- Associated Press - Saturday, April 15, 2017

NEWTON, N.J. (AP) - If you break an egg, do you make an omelette, or, like Kelly Evans, would you frame it?

“Two reasons,” Evans said as he displayed the framed eggshell in his cupped hands. “I liked the design and, two, yeah, the other side was broken.”

What Evans held was an example of pysanky, or the art of Ukrainian Easter eggs, which itself is something of a misnomer. The tradition of decorating eggs dates back more than 2,000 years.

“It began with the pagans,” said Evans, who wrote a book on the history of pysanky, which was published in March.

The book was begun in 2002, but wasn’t completed until this past year.



“The impetus was in his memory,” he told the New Jersey Herald (https://bit.ly/2oIdVi4 ), referring to his father, Ralph Evans, who died in 2015. Ralph and his wife, Sylvia, were professional figure skaters before they retired and opened a chain of skating schools in New Jersey.

It was Evans‘ mother, Sylvia, who instilled in him the interest in making the decorated eggs. She was Ukrainian, and every spring, out would come the beeswax and dyes and bowls of eggs.

“In pagan times, decorating eggs was a celebration of spring,” Evans said. “The egg represented life, the yolk represents the sun.”

Traditionally, the eggs were decorated and put on display. The egg white would naturally evaporate - eggshells are porous - and the yolk would harden into a ball.

“You could hear it rattle around inside,” he recalled.

Today, however, the eggs are blown out, either before the decorating process begins or just before the final coats of polyurethane are applied, which effectively seals the shells.

“I like the heavier feel of a full egg while I’m working on it,” Evans said. “Some people will blow the egg out first.

He noted that in earlier times, the eggshells were thicker and coarser since most were from backyard chickens.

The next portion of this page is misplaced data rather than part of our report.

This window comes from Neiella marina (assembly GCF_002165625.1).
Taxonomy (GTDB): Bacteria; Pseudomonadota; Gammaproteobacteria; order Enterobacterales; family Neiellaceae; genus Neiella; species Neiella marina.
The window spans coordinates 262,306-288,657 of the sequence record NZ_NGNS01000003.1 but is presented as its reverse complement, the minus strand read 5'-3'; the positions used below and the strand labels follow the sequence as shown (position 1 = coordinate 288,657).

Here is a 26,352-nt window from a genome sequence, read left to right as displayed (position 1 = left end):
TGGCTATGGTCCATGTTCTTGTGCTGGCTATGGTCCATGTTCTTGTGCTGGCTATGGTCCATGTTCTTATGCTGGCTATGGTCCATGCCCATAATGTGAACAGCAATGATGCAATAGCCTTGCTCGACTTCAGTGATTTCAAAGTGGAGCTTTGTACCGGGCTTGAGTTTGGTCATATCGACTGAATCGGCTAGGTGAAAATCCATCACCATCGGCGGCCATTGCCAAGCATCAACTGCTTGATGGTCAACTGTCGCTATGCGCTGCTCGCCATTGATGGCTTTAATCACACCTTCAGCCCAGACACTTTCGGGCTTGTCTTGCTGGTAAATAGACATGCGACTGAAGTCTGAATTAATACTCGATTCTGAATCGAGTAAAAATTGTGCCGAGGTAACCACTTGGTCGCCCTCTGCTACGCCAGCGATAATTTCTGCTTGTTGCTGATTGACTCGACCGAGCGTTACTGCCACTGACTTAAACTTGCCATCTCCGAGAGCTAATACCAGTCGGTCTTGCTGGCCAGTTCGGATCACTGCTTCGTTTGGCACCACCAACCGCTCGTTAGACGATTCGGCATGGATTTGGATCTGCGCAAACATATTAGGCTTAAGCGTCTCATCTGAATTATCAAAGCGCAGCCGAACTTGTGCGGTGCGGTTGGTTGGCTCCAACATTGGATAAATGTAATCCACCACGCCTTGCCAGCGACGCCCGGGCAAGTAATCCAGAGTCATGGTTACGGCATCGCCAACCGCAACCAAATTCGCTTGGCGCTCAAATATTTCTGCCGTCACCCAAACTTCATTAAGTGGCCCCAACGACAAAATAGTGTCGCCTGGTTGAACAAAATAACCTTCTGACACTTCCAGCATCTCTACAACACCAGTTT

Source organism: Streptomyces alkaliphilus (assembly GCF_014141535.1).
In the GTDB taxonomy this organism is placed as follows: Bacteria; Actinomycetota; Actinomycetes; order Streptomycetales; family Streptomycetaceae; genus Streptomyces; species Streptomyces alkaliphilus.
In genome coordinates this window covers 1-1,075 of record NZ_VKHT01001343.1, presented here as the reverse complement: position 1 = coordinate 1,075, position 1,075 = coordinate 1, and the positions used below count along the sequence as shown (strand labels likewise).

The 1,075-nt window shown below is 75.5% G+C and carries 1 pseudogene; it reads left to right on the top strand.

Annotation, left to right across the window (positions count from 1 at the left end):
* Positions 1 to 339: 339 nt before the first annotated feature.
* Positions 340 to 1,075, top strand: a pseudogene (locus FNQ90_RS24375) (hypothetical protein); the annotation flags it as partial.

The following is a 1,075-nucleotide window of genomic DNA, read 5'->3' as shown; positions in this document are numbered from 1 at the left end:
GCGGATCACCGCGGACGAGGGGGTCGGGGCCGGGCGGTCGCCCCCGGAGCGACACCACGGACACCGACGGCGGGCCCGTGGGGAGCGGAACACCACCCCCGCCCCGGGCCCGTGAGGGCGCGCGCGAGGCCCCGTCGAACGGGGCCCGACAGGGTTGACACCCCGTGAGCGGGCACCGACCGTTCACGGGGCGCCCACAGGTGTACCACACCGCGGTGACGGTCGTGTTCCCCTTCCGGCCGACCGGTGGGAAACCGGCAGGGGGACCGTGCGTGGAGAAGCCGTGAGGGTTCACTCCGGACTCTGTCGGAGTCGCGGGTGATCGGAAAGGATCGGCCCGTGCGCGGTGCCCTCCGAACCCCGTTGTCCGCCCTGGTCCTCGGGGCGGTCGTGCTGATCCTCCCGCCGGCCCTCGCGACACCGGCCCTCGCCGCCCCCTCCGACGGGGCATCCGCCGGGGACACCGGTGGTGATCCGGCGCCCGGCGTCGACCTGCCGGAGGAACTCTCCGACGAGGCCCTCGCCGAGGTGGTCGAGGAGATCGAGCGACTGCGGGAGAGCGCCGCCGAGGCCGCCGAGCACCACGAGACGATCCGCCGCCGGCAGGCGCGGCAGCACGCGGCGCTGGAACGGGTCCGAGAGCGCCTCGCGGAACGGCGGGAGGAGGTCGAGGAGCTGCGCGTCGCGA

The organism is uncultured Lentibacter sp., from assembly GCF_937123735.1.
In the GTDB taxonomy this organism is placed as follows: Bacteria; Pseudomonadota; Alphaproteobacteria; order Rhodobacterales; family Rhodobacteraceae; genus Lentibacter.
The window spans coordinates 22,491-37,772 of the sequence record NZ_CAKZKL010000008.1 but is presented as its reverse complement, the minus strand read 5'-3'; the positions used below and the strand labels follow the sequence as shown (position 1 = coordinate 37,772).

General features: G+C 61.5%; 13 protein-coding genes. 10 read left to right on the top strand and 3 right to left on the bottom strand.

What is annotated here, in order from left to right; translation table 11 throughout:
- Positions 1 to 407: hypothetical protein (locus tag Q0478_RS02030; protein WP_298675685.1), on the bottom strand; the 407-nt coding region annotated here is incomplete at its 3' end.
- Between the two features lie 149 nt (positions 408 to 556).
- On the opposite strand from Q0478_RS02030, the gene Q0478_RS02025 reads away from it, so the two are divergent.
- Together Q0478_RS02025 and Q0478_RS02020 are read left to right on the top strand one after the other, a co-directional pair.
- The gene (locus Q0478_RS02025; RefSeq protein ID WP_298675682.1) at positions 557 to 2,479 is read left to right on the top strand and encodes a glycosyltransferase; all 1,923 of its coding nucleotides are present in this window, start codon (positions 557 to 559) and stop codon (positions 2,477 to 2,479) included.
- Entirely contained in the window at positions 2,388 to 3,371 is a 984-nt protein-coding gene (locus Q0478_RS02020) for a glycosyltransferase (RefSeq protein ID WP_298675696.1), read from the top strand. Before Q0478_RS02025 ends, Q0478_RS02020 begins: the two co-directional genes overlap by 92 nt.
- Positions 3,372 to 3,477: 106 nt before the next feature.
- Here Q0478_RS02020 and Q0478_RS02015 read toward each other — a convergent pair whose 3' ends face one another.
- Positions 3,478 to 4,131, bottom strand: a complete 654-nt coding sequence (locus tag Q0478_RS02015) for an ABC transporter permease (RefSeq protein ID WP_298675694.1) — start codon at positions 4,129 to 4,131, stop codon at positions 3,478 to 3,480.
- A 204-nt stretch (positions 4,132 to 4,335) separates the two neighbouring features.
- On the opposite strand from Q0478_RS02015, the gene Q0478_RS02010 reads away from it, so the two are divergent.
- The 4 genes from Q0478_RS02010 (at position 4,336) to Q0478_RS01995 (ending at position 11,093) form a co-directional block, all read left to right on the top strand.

Although of Ukrainian ancestry, Evans said his grandparents came to this country from Poland, but retained the Easter egg tradition.

“I’ve been doing this since I was a kid; I think it was 1989,” he said of his first experiments.

His mother taught the children - there were five - the way she learned, the “drop-and-pull” technique, where a stylus is dipped in hot wax and touched to the egg. The drop of wax is then pulled, forming the basic shape of a tear-drop.

The manner and speed in which the wax is pulled across the shell determine how the design proceeds.

Beeswax is traditional and still works the best.

Beside Evans‘ workbench is a push cart loaded with canning jars, neatly labeled by color, of the commercially available, water-soluble dyes.

Traditionally, egg decorators made their own dyes using natural materials, such as onion skin for yellow, usually the first color put down.

Sometimes the process begins with the plain white shell and sometimes a light color.

“We work from the lightest color (of dye), finishing with the darkest color,” he said.

Instead of a stylus from the drop-and-pull method, Evans now uses a “kistka,” an egg decorator’s version of a fountain pen.

The instrument looks like a miniature pipe, with a small cup at the working end of the instrument. The cup holds a supply of molten wax and as long as the wax remains liquid - which isn’t all that long - the artist can lay down a wax trail.

And this is where the design plan comes in. In the Ukrainian tradition, there are lots of symbols with lots of meanings. A deer, common to decorated eggs, is a sign of good health and long life.

Part of the tradition of decorated eggs was also a way for illiterate people to send messages by use of those symbols on the egg.

Some people still use the term “writing the egg” when talking about their designs.

Evans uses the term “making an egg,” a phrase meant to confer the creation of a work of art.